That's a timely question in the cybercrime underground following the Department of Justice's announcement last week that it had shut down -- after an 18-month investigation -- online payment service provider Liberty Reserve in Costa Rica. Prosecutors have accused the service of laundering $6 billion for 1 million users worldwide, and serving as the bank of choice for the black market, including hackers.
The case "provides something of an update to an old law enforcement adage -- follow the virtual money," U.S. Attorney Preet Bharara said at a press conference last week. "And in this case, we followed it all over the world." Prosecutors said one-fifth of the service's users -- 200,000 people -- are based in the U.S.
Will seized Liberty Reserve systems give prosecutors clues to users' actual identities or any illegal services they may have bought or sold? According to court documents, Liberty Reserve used preapproved vendors -- "third party exchangers" -- that received funds from users via wire transfer. After taking a commission, the vendors would issue "LR" credits to users. Exchangers "operated without significant oversight or regulation in countries such as Malaysia, Russia, Nigeria and Vietnam," Bharara said. Perhaps the money trail stops there; perhaps not.
[ Do you have a cyberwar recovery plan? See Should CIOs Hire Cyber Pinkertons? ]
Thanks to the Liberty Reserve rollup, one self-professed online criminal reportedly lost $300,000. So what alternative will online criminals now adopt? "Even in the underground forums, that isn't clear," Jonathan Leopando, a technical communications specialist with Trend Micro, said Monday in a blog post.
"Gold and Bitcoins have both been mentioned as possible substitutes. Other digital currency services like Perfect Money have been mentioned as well," he said. "Coincidentally, some of these services have explicitly banned users from the U.S., perhaps in an attempt to shield themselves from U.S. law."
Thought exercise: How would you buy and sell cybercrime services online? And when weighing cybercrime risk versus reward, to what extent would you trust services that billed themselves as offering anonymity or untraceability?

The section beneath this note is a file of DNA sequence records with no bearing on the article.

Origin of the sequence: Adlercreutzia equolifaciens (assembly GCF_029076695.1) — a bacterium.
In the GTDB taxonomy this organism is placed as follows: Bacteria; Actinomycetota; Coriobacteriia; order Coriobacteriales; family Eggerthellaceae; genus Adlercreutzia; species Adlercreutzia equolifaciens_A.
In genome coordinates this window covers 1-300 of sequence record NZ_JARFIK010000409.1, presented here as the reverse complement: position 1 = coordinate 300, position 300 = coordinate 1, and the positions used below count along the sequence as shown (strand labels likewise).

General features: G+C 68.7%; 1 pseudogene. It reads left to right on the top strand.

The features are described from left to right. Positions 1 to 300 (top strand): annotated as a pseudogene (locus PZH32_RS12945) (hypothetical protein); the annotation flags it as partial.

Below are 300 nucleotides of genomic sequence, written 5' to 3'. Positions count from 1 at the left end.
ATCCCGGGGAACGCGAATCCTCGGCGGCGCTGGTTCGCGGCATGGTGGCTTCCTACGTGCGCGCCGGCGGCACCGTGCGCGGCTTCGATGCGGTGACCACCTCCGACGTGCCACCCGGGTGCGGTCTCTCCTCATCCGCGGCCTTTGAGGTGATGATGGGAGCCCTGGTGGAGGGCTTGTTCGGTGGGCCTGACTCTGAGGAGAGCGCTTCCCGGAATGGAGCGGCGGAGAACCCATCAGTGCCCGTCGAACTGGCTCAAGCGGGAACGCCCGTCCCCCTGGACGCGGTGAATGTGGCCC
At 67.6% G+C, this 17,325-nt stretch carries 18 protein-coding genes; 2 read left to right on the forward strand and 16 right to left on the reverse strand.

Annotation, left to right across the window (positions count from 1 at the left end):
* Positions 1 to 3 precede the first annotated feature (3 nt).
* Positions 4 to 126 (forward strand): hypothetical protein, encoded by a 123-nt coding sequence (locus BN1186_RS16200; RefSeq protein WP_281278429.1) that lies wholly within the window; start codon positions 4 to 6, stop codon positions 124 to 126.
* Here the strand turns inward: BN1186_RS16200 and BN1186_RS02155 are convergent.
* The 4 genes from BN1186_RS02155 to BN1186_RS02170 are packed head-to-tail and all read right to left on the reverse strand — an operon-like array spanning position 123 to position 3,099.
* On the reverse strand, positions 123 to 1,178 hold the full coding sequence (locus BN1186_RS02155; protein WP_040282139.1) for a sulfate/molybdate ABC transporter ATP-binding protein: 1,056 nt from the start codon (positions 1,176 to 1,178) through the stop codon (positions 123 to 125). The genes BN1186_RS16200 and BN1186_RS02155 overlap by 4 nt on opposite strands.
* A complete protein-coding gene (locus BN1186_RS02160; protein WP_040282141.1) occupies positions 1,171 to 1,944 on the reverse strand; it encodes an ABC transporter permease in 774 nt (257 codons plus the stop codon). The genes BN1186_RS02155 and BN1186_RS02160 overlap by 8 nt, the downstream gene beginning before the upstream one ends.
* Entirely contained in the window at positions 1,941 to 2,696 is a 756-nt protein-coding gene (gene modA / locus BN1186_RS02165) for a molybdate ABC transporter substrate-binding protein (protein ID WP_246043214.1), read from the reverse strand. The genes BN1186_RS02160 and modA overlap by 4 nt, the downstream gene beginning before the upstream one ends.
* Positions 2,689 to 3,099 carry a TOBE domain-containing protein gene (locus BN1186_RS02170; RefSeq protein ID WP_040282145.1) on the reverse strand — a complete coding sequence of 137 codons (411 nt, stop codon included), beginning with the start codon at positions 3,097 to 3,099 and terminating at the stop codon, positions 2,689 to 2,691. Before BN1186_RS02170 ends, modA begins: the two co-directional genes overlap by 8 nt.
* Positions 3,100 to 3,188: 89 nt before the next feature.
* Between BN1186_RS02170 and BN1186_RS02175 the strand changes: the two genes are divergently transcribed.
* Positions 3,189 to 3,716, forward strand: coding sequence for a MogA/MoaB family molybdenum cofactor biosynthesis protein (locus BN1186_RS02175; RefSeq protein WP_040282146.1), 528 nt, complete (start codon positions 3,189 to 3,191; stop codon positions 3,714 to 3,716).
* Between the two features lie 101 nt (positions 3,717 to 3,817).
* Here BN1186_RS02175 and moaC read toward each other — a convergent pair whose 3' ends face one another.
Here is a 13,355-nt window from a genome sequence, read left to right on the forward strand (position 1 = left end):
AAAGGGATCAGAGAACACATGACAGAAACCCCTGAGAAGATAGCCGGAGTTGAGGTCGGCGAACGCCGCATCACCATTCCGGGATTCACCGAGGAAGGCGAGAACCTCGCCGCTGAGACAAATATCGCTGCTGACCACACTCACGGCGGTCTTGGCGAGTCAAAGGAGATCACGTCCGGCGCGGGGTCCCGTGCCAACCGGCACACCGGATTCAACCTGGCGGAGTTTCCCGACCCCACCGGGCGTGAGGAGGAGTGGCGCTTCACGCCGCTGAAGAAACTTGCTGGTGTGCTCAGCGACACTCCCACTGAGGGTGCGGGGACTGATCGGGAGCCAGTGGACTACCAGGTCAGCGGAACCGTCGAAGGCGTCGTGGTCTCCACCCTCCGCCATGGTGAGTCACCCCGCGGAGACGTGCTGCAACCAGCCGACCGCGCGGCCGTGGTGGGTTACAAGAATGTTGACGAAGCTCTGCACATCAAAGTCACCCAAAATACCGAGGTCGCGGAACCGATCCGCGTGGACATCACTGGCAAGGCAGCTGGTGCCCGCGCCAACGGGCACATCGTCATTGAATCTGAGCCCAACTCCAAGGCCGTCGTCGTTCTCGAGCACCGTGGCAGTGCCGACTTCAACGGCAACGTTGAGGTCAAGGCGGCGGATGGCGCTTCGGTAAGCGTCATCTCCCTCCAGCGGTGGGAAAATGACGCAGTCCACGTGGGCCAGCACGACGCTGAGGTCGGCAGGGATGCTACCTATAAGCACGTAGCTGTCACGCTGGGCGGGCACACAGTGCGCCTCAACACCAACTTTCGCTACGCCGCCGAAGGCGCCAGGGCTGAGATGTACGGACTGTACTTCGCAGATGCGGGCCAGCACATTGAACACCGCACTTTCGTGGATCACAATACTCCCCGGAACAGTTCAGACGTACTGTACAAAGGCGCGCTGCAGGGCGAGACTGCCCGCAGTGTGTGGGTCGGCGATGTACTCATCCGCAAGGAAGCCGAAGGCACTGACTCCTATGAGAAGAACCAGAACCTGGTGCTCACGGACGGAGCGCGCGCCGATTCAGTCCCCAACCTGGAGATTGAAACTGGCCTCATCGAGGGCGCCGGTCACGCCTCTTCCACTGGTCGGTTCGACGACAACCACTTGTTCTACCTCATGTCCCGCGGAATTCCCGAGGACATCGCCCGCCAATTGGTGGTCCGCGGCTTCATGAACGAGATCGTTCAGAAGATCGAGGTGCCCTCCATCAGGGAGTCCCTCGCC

For starters, avoid PayPal, as illustrated by last month's arrest of New York Police Department detective Edwin Vargas, 42. Vargas is charged with hiring a service to provide him with login credentials for 43 email accounts, 21 of which related to current or former NYPD employees, at a cost of between $50 and $250 per account. Vargas was reportedly spying on an ex-girlfriend -- and fellow NYPD employee -- with whom he'd had a child.
Investigators told The New York Times that while investigating a hacking-for-hire service in Los Angeles, they discovered evidence that some email accounts for NYPD personnel had been hacked over a two-year period. (Reached by phone, a spokeswoman for the Manhattan U.S. Attorney's Office declined to comment about whether the Vargas case is tied in any way to the Liberty Reserve investigation.) By October 2012, investigators said they'd followed a money trail back to Vargas.
Then again, Vargas would have served himself up on a platter to investigators, since one "proof of payment" he allegedly sent to hackers for services rendered was a PayPal receipt that listed his name, billing address and Yahoo email address. According to court documents, the Yahoo account was created via an IP address that was also used to access the illegally obtained email credentials.
Is the Vargas case an outlier? Arguably, today's most successful cybercriminals -- the ones who never get caught -- practice more advanced techniques for masking money trails. But what might they be?
One option is to use wire transfers, but incoming money would need to be collected in person, thus leaving the attacker exposed to a police sting. Furthermore, buyers might balk at using a payment technique that leaves them no recourse for reimbursement if the advertised service isn't delivered.
Another option, practiced by ransomware scammers, is to require victims to "unlock" their PCs by purchasing a MoneyPak voucher and forwarding the redemption code to the attacker. But as security reporter Brian Krebs has noted, converting these vouchers to cash, at scale, is tricky, especially without using credit card or PayPal accounts, all of which can be traced. Instead, one recent cash-out service appeared to be attempting to launder the funds via a legitimate U.S. betting website and may have moved $7 million to date, earning a 60% commission along the way, Krebs found. But people wielding ransomware -- and its fake warnings of FBI fines for downloading child pornography -- are making themselves targets for U.S. investigators.
A decentralized digital currency such as Bitcoins is another option, but it's likewise a high-profile target. Anyone want to bet that the National Security Agency is working overtime to find ways of tracking digital currency money trails, since they could be used to launder funds for terrorism?
On balance, times appear to be tough for cashing in on cybercrime.